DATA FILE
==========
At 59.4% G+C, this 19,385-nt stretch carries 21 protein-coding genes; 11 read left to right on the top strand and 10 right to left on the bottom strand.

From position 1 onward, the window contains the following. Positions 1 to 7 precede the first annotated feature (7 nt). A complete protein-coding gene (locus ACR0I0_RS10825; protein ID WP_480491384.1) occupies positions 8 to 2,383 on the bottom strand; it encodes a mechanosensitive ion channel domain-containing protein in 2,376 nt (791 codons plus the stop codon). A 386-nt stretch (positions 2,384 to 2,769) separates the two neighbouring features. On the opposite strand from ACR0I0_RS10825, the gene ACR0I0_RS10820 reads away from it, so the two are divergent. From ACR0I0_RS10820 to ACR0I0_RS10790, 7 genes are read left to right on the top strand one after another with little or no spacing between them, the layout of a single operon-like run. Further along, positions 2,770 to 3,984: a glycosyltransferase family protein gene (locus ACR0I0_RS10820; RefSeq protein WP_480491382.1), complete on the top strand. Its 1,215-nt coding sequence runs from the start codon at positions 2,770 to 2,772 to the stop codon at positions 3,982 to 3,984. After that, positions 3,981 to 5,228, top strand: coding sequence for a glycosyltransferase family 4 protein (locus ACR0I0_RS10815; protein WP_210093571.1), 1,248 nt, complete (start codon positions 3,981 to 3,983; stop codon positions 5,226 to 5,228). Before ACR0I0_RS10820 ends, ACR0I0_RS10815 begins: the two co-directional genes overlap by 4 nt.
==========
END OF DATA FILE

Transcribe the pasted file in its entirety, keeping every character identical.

At 59.4% G+C, this 19,385-nt stretch carries 21 protein-coding genes; 11 read left to right on the top strand and 10 right to left on the bottom strand.

From position 1 onward, the window contains the following. Positions 1 to 7 precede the first annotated feature (7 nt). A complete protein-coding gene (locus ACR0I0_RS10825; protein ID WP_480491384.1) occupies positions 8 to 2,383 on the bottom strand; it encodes a mechanosensitive ion channel domain-containing protein in 2,376 nt (791 codons plus the stop codon). A 386-nt stretch (positions 2,384 to 2,769) separates the two neighbouring features. On the opposite strand from ACR0I0_RS10825, the gene ACR0I0_RS10820 reads away from it, so the two are divergent. From ACR0I0_RS10820 to ACR0I0_RS10790, 7 genes are read left to right on the top strand one after another with little or no spacing between them, the layout of a single operon-like run. Further along, positions 2,770 to 3,984: a glycosyltransferase family protein gene (locus ACR0I0_RS10820; RefSeq protein WP_480491382.1), complete on the top strand. Its 1,215-nt coding sequence runs from the start codon at positions 2,770 to 2,772 to the stop codon at positions 3,982 to 3,984. After that, positions 3,981 to 5,228, top strand: coding sequence for a glycosyltransferase family 4 protein (locus ACR0I0_RS10815; protein WP_210093571.1), 1,248 nt, complete (start codon positions 3,981 to 3,983; stop codon positions 5,226 to 5,228). Before ACR0I0_RS10820 ends, ACR0I0_RS10815 begins: the two co-directional genes overlap by 4 nt.